A Grand Carousel’s Second Act
One of the oldest, rarest and most famous hand-carved Dentzel carousels in the country lives in Memphis, TN. The “Grand Carousel” first began operating in 1909 and delighted children and families for almost 100 years. It last operated in a small amusement park in the heart of Memphis that closed in 2005.
The Dentzel Carousel Company was founded in the 1800s by German-born carver Michael Dentzel. He sent his son, Gustav, across the ocean to Philadelphia in 1850 with a full-size carousel in the belly of a steamer. Gustav established himself as a master craftsman, specializing in life-like, brightly painted, hand-carved animals. He and his sons ran the company and their “menagerie” was in great demand.
Gustav needed two full years to carve the entire Grand Carousel. It features 32 “jumper” horses, 16 “standers,” and two chariots. The rounding boards and sides include jesters and angels and flowered mirrors. The ride was added to the National Register of Historic Places in 1980. There are only a small handful of original Dentzel carousels across the world still in operation.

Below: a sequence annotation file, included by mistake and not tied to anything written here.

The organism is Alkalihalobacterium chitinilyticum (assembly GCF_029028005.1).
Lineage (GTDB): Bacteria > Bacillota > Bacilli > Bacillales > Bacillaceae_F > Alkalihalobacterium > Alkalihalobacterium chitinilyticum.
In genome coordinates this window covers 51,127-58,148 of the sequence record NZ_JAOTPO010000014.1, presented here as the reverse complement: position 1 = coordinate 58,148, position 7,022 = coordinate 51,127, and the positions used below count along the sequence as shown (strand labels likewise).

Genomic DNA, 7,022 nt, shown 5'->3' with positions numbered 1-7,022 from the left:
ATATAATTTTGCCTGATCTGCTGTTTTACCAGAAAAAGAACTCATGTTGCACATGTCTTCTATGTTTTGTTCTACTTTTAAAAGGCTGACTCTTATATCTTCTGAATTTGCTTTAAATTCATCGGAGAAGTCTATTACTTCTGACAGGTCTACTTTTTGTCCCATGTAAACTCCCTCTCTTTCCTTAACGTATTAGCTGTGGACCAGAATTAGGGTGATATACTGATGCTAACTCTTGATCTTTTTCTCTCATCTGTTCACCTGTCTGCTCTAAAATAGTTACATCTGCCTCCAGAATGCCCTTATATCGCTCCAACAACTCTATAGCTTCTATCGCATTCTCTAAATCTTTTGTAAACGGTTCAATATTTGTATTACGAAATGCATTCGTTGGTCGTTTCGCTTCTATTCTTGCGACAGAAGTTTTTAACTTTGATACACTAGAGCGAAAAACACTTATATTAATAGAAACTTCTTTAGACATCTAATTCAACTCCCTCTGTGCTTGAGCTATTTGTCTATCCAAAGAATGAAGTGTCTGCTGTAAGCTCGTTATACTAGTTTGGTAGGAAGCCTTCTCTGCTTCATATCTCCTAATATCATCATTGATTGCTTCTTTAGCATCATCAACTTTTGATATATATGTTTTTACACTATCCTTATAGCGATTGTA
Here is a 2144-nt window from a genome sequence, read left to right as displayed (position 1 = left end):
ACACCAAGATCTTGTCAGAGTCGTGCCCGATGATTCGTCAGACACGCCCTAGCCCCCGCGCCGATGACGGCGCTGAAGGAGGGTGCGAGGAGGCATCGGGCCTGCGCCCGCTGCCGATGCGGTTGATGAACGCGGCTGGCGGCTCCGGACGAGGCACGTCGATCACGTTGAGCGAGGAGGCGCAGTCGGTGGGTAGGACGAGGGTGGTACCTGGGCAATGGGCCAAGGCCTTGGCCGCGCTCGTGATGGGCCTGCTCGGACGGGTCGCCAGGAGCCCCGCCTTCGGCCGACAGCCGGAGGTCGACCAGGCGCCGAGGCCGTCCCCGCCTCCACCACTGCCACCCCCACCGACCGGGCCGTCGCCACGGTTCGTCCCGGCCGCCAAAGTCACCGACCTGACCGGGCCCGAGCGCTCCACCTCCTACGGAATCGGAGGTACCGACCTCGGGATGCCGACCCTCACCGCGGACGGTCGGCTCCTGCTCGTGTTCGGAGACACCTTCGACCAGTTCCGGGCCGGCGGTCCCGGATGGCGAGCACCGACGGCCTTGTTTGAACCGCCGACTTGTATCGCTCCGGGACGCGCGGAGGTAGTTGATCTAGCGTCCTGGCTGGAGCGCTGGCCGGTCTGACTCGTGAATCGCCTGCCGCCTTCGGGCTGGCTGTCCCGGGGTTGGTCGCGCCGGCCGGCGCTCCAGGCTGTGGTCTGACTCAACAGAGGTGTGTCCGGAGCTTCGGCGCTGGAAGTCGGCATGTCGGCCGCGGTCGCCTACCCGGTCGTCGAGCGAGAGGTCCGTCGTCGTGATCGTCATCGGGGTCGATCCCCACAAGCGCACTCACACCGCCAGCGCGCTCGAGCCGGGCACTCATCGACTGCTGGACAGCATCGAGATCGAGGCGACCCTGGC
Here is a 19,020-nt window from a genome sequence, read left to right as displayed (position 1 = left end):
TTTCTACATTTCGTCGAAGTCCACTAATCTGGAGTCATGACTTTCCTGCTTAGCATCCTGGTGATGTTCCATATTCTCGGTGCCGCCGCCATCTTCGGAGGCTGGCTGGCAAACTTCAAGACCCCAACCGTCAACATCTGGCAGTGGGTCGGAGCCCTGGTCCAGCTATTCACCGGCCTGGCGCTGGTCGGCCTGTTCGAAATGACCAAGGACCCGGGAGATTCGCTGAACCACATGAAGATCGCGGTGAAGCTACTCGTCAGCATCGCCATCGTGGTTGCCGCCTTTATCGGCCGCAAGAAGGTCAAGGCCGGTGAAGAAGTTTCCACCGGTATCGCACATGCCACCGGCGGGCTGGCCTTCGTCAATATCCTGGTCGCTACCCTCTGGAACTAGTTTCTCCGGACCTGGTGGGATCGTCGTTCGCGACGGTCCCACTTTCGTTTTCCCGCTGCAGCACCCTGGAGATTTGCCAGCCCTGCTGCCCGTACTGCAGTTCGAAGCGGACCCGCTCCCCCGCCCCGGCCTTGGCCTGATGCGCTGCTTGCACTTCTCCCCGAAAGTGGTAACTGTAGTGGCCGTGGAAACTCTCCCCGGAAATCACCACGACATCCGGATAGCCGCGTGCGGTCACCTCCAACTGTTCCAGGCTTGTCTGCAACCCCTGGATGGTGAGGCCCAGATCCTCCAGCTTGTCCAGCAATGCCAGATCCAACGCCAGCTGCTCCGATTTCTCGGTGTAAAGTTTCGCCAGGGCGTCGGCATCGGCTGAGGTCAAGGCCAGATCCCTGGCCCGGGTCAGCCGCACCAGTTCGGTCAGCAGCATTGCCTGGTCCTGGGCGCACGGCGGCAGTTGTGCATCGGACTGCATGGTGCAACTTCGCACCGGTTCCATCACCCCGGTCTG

This national treasure was dismantled several years ago and carefully stowed in trailers hidden away inside an unused coliseum. The Children’s Museum of Memphis (CMOM) has made it their mission to give this special ride a second life. They sent it to Carvings and Carousels, a special restoration company in Ohio, where over the next two years, it will carefully be returned to its original grandeur.
Moving the delicate, dismantled pieces across country and back requires very special, white-glove handling. FedEx Custom Critical has donated shipping services on both ends of the move – first to Carousels and Carvings in Marion, Ohio for a custom repair, and then back to Memphis in 2017 when the work is complete.
Dick Hackett, CEO of CMOM, grew up riding this same carousel. Hackett said that, when finished, it will be housed in a special pavilion at the museum. It will once again joyfully spin smiling children waving to their parents and create generations of happy memories.
“They’ll remember where they were, what they were wearing and who they were with,” Hackett said.
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